Now stepping into Garang’s shoes, the commander of the Sudan People’s Liberation Army is taking up a political role, challenged with making unity with the north attractive to southerners – even as he has called for secession.
Kiir, 54, is to be inaugurated on Thursday as Sudan’s first vice president and president of the autonomous government of the south.
“I know him as somebody who thinks before he takes a decision, but when he takes a decision, he sticks with it,” said Jan Pronk, the UN representative in Sudan.
“I know him as somebody who has the respect of all the commanders (in the SPLA) and who has respect also from the people in Khartoum because he is a strong military commander.”
Fighter to politician
He is known for having a cool head and being able to resolve disputes.
“The man is no slouch intellectually, and he is a leader,” said Roger Winter, the US special representative to Sudan.
Kiir is described by observers as
“He’s his own man, a successful man, a well-liked man in the movement, he’s got a broad following, he’s got a different set of experiences. … In spite of the fact that he’s a military man, he’s also got a reputation for being collegial in the way he does business. We all know that wasn’t always Dr. John’s (Garang’s) trait.”
In the rebel movement that was known for various splits since it was organized in 1983, Kiir stands out as one who never challenged Garang – declaring himself a fighter, not a politician.
Kiir, a member of the Dinka tribe, southern Sudan’s largest, joined the separatist Anyanya movement as a teen in the 1960s. When that rebellion ended with a peace deal in 1972, he joined the Sudanese army and rose to the rank of captain.
But in 1983, he joined with Garang in deserting from the army and forming the Sudan People’s Liberation Movement/Army, a group that fought for autonomy for the mainly animist and Christian south from the Islamic-dominated northern government.
Kiir had more military experience than Garang, who had also been in the Anyanya but took time out for studies in the United States, and was, therefore, heavily relied upon in the military conflict. Many of the biggest successes in battle were attributed to his leadership in later years, and in 1999 he was made SPLA chief of staff.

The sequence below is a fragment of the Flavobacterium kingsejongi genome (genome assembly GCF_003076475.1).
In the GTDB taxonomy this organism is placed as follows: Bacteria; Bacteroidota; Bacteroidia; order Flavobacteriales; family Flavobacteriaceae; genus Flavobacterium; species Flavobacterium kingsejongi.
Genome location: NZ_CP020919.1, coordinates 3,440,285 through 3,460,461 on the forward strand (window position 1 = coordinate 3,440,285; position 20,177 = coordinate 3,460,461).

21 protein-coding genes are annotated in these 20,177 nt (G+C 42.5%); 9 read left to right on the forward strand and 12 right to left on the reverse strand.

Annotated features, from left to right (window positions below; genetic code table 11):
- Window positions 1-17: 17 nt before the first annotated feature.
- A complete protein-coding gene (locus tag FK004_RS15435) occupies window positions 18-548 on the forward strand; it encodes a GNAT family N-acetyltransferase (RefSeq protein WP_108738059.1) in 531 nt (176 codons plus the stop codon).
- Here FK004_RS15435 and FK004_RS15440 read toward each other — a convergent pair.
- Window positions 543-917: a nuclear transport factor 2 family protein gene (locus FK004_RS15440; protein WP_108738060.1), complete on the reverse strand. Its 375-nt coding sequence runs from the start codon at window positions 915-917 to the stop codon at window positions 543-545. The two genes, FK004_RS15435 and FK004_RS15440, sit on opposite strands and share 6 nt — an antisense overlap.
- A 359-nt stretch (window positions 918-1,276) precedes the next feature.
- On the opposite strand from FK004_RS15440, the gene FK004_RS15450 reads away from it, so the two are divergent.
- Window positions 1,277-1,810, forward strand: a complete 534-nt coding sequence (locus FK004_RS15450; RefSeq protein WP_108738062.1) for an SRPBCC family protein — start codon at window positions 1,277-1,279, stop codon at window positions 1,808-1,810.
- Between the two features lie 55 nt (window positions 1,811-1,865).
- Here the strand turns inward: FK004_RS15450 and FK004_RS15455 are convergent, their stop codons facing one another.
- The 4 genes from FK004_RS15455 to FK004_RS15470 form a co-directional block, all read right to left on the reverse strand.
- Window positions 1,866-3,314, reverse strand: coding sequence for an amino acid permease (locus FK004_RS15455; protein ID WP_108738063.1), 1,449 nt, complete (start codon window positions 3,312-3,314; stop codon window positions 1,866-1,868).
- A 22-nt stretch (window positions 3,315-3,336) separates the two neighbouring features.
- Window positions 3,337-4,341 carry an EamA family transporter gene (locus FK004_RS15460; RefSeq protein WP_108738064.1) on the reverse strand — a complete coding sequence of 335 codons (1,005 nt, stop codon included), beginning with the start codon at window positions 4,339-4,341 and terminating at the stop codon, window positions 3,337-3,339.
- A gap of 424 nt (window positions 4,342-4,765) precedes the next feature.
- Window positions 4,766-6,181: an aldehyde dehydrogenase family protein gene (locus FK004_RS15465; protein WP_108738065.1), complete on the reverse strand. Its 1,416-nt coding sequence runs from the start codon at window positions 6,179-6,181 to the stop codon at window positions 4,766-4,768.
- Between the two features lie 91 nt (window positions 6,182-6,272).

Kiir was chief of staff of the
Kiir was a key player in early negotiations for a peace deal, leading the southern team to Machakos, Kenya, in 2002 and signing a protocol under which the south was granted the right to hold a referendum on self-determination six years after the signing of the peace deal – which was not agreed upon until January.
The new leader was absent from later stages of the negotiations and the agreement under which the south was granted rights to its natural wealth – oil – and power-sharing in the central government, including reservation of the post of first vice president for the SPLM leader.
Shortly after Garang took office in that role, he named Kiir, his longtime deputy, as vice president of the government of southern Sudan.
In the days since Garang’s death in a helicopter crash on 30 July, Kiir has promised to continue the late leader’s vision of peace for Sudan through implementation of the comprehensive peace agreement. Garang had always said he wanted a unified Sudan, with more autonomy for the south.
“The man is no slouch intellectually, and he is a leader”
Roger Winter, US special representative to Sudan
Kiir, however, was known to favour a separate state in southern Sudan, an ideology that makes him popular in the south.
A recent USAID survey said about 96% of southerners want to secede.
The peace agreement with its power-sharing measures is supposed to help make unity more attractive to southerners before they hold their referendum on secession in 2011.
Kiir has always been popular in the south. As recently as last December, there was a near split within the SPLM when it was rumoured Garang might remove Kiir as chief of staff.
Path to statesman
Ghazi Salah al-Din Atabani, a former presidential adviser in the peace talks and now head of a think tank, said Kiir’s calm temperament would help him despite his lack of political experience.
“Those dealing with him are always at ease, more than they used to be in the presence of Garang,” Atabani told Alwan newspaper.
“Therefore, he is more capable of handling a political action with wisdom and would be able to unify the southerners.”
But Atabani said that Kiir would also have to devote time to northern issues and cultivating international contacts, to become a politician, lest he face difficulties in the national unity government, which includes President Omar al-Bashir and Vice President Ali Osman Mohammed Taha.
“It takes three to tango in this government, and you can’t do it very well with one of them limping,” Atabani later said.